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Image Credit: AP

Image Credit: AP

Millions from India to China, got a rare treat yesterday, (July 22, 2009) they witnessed “the longest solar eclipse of the 21st century”. The totality (peak) lasted for 6 minutes and its path began in India and crossed through Nepal, Bangladesh, Bhutan, Myanmar (Burma) and China.

For photos of the event go to,  SpaceWeather.com and ABC News they have slideshows of the eclipse . Looks like we will have to wait until 2017 for our turn, talk about being in the wrong place at wrong time.

North Americans must wait a bit longer for their chance at a total solar eclipse. On Aug. 21, 2017, the moon’s shadow will sweep coast to coast across the contiguous United States, from Oregon, southeastward to South Carolina. It will be the first total solar eclipse for the mainland U.S. since Feb. 26, 1979. 

 

Edited title 072409

 

Image Credit: NASA/JPL/Infrared Telescope Facility

Image Credit: NASA/JPL/Infrared Telescope Facility

 

Object Hits Jupiter, New NASA Images Indicate

Scientists have found evidence that another object has bombarded Jupiter, exactly 15 years after the first impacts by the comet Shoemaker-Levy 9.

Shoemaker-Levy debris trail approaching Jupiter; May 17, 1994

Shoemaker-Levy debris trail approaching Jupiter; May 17, 1994

Source: ScienceDaily

Following up on a tip by an amateur astronomer, Anthony Wesley of Australia, that a new dark “scar” had suddenly appeared on Jupiter, this morning between 3 and 9 a.m. PDT (6 a.m. and noon EDT) scientists at NASA’s Jet Propulsion Laboratory in Pasadena, Calif., using NASA’s Infrared Telescope Facility at the summit of Mauna Kea, Hawaii, gathered evidence indicating an impact.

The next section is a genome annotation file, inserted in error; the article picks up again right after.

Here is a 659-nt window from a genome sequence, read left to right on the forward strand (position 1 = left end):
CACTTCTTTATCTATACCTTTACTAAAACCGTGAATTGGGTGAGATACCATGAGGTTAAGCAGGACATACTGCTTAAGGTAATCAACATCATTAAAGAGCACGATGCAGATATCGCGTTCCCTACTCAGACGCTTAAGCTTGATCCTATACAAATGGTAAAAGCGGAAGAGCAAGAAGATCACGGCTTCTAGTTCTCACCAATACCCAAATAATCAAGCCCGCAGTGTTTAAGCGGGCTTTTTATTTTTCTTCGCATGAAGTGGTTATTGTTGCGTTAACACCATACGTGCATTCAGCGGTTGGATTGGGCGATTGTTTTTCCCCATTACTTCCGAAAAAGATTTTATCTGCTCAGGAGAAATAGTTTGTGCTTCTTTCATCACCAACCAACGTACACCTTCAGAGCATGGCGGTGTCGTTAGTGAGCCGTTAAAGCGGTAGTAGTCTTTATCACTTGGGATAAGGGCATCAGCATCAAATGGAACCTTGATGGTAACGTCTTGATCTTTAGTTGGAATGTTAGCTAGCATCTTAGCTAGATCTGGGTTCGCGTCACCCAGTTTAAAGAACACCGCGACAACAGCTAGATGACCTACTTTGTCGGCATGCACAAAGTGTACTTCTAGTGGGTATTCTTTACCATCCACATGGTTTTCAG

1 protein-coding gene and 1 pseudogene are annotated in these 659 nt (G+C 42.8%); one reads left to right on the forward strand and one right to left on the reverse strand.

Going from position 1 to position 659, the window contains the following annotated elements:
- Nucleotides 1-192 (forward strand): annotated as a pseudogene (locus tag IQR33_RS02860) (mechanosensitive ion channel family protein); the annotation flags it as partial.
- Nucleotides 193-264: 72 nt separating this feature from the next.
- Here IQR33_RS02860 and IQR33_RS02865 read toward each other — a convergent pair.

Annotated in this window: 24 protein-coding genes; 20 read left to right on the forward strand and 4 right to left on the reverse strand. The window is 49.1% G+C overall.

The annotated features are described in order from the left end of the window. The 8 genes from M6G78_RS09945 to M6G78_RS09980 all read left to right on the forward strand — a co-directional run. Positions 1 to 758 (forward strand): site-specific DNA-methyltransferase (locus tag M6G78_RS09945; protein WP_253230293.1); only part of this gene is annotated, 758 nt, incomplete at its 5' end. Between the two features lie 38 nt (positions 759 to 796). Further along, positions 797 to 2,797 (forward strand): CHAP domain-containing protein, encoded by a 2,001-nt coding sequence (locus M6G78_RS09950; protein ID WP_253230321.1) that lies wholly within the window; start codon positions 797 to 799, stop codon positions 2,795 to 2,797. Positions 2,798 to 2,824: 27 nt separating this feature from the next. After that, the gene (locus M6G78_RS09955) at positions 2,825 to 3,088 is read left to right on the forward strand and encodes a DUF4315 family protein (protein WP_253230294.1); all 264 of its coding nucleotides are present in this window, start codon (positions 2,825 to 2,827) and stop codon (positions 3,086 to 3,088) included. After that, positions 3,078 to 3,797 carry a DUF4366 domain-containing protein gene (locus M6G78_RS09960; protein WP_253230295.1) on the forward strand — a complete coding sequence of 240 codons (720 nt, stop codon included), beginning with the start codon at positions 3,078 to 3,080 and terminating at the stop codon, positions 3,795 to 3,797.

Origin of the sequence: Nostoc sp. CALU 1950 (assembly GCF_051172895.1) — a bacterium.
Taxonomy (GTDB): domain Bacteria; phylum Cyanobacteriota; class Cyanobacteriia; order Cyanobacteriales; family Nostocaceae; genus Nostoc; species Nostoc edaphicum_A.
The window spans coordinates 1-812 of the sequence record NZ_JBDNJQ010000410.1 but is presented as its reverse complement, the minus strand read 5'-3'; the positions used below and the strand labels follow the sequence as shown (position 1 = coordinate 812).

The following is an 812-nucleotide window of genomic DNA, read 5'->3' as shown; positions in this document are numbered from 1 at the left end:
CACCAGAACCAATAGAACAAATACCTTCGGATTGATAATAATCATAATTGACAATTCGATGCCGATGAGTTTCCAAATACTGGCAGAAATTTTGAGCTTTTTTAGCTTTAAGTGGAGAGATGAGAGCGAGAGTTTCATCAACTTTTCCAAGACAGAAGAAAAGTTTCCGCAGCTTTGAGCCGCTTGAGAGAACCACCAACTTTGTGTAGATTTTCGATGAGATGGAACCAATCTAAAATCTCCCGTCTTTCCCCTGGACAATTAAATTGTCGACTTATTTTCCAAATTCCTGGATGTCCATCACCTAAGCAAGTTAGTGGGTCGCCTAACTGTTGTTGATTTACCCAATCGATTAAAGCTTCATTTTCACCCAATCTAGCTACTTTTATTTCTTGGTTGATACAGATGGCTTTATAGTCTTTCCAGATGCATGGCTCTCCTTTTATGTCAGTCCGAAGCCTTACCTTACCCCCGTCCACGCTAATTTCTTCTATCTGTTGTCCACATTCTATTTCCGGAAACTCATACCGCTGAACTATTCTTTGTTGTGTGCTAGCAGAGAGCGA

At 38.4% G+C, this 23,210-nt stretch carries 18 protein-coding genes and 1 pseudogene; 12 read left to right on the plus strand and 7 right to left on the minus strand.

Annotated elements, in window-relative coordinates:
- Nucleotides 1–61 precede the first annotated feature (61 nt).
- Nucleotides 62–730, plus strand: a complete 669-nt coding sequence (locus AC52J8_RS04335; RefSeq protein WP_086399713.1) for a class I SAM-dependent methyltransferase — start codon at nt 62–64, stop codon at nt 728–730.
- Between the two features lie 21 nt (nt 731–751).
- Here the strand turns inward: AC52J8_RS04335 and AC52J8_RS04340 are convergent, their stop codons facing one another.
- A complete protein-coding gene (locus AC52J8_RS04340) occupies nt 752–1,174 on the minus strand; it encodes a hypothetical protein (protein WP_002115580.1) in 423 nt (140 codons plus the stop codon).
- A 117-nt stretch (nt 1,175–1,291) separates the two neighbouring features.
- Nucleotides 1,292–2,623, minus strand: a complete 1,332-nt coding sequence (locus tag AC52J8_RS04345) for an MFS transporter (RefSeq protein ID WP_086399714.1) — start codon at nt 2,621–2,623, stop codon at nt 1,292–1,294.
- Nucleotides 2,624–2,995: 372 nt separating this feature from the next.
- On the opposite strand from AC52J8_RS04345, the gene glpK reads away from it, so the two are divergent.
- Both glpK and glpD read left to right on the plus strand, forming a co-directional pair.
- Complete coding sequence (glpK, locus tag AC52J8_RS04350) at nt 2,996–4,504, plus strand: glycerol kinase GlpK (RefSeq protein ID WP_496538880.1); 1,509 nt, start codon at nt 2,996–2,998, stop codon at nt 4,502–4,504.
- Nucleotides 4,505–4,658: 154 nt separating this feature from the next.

New infrared images show the likely impact point was near the south polar region, with a visibly dark “scar” and bright upwelling particles in the upper atmosphere detected in near-infrared wavelengths, and a warming of the upper troposphere with possible extra emission from ammonia gas detected at mid-infrared wavelengths.

“We were extremely lucky to be seeing Jupiter at exactly the right time, the right hour, the right side of Jupiter to witness the event. We couldn’t have planned it better,” said Glenn Orton, a scientist at JPL.

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WikiSky Image: Andromeda Galaxy

WikiSky Image: Andromeda Galaxy

You are going to love this!

If you want to get a little closer to your own backyard, using your areas longitude and latitude give Stellarium a try, you can download for free. Here is the skinny on Stellarium, according to their website.

Stellarium is  a free open source planetarium for your computer. It shows a realistic sky in 3D, just like what you see with the naked eye, binoculars or a telescope.
It is being used in planetarium projectors. Just set your coordinates and go.

Enjoy!